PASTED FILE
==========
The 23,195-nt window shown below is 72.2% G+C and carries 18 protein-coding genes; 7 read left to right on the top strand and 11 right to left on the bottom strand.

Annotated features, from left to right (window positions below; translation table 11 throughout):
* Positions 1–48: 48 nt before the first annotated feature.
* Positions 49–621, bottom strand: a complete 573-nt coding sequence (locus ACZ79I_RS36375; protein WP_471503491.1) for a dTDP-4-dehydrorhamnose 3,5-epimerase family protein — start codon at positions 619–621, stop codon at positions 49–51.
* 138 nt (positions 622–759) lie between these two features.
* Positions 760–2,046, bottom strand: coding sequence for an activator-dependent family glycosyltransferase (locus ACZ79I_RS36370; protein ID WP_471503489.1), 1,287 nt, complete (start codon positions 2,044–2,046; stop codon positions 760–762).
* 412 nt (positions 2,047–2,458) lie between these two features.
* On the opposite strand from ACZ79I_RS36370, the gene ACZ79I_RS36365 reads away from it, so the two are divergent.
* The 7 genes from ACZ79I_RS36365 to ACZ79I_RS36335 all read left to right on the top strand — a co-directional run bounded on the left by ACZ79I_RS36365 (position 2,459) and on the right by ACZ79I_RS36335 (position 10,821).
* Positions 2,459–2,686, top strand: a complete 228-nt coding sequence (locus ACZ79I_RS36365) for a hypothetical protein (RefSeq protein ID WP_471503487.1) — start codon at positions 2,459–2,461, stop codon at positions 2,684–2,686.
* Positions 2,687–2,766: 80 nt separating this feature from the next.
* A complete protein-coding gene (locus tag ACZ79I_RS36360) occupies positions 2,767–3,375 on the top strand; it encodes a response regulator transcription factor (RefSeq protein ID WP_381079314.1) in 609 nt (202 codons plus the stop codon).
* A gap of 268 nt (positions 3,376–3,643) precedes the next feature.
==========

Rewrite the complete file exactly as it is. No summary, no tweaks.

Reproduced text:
The 23,195-nt window shown below is 72.2% G+C and carries 18 protein-coding genes; 7 read left to right on the top strand and 11 right to left on the bottom strand.

Annotated features, from left to right (window positions below; translation table 11 throughout):
* Positions 1–48: 48 nt before the first annotated feature.
* Positions 49–621, bottom strand: a complete 573-nt coding sequence (locus ACZ79I_RS36375; protein WP_471503491.1) for a dTDP-4-dehydrorhamnose 3,5-epimerase family protein — start codon at positions 619–621, stop codon at positions 49–51.
* 138 nt (positions 622–759) lie between these two features.
* Positions 760–2,046, bottom strand: coding sequence for an activator-dependent family glycosyltransferase (locus ACZ79I_RS36370; protein ID WP_471503489.1), 1,287 nt, complete (start codon positions 2,044–2,046; stop codon positions 760–762).
* 412 nt (positions 2,047–2,458) lie between these two features.
* On the opposite strand from ACZ79I_RS36370, the gene ACZ79I_RS36365 reads away from it, so the two are divergent.
* The 7 genes from ACZ79I_RS36365 to ACZ79I_RS36335 all read left to right on the top strand — a co-directional run bounded on the left by ACZ79I_RS36365 (position 2,459) and on the right by ACZ79I_RS36335 (position 10,821).
* Positions 2,459–2,686, top strand: a complete 228-nt coding sequence (locus ACZ79I_RS36365) for a hypothetical protein (RefSeq protein ID WP_471503487.1) — start codon at positions 2,459–2,461, stop codon at positions 2,684–2,686.
* Positions 2,687–2,766: 80 nt separating this feature from the next.
* A complete protein-coding gene (locus tag ACZ79I_RS36360) occupies positions 2,767–3,375 on the top strand; it encodes a response regulator transcription factor (RefSeq protein ID WP_381079314.1) in 609 nt (202 codons plus the stop codon).
* A gap of 268 nt (positions 3,376–3,643) precedes the next feature.